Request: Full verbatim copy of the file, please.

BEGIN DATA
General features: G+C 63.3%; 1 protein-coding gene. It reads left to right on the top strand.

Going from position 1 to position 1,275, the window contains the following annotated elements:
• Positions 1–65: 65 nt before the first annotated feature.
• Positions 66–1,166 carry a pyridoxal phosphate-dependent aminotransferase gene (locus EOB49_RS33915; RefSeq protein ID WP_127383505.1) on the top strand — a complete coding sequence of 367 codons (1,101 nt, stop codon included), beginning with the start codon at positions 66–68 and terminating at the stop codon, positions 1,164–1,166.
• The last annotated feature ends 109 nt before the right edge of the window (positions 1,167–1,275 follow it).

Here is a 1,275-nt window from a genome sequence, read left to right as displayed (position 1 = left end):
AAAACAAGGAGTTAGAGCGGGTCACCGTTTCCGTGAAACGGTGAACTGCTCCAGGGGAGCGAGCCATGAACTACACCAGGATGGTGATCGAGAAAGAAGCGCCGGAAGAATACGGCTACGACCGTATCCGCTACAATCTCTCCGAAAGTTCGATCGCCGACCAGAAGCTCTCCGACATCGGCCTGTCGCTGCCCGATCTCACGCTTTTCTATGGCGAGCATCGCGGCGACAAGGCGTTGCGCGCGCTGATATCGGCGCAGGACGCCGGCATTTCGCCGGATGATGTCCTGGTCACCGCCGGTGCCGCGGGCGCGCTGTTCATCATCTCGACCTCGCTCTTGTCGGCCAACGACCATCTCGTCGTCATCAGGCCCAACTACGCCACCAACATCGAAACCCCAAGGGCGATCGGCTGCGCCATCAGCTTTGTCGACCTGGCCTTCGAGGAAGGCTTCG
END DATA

General features: G+C 63.3%; 1 protein-coding gene. It reads left to right on the top strand.

Going from position 1 to position 1,275, the window contains the following annotated elements:
• Positions 1–65: 65 nt before the first annotated feature.
• Positions 66–1,166 carry a pyridoxal phosphate-dependent aminotransferase gene (locus EOB49_RS33915; RefSeq protein ID WP_127383505.1) on the top strand — a complete coding sequence of 367 codons (1,101 nt, stop codon included), beginning with the start codon at positions 66–68 and terminating at the stop codon, positions 1,164–1,166.
• The last annotated feature ends 109 nt before the right edge of the window (positions 1,167–1,275 follow it).

Here is a 1,275-nt window from a genome sequence, read left to right as displayed (position 1 = left end):
AAAACAAGGAGTTAGAGCGGGTCACCGTTTCCGTGAAACGGTGAACTGCTCCAGGGGAGCGAGCCATGAACTACACCAGGATGGTGATCGAGAAAGAAGCGCCGGAAGAATACGGCTACGACCGTATCCGCTACAATCTCTCCGAAAGTTCGATCGCCGACCAGAAGCTCTCCGACATCGGCCTGTCGCTGCCCGATCTCACGCTTTTCTATGGCGAGCATCGCGGCGACAAGGCGTTGCGCGCGCTGATATCGGCGCAGGACGCCGGCATTTCGCCGGATGATGTCCTGGTCACCGCCGGTGCCGCGGGCGCGCTGTTCATCATCTCGACCTCGCTCTTGTCGGCCAACGACCATCTCGTCGTCATCAGGCCCAACTACGCCACCAACATCGAAACCCCAAGGGCGATCGGCTGCGCCATCAGCTTTGTCGACCTGGCCTTCGAGGAAGGCTTCG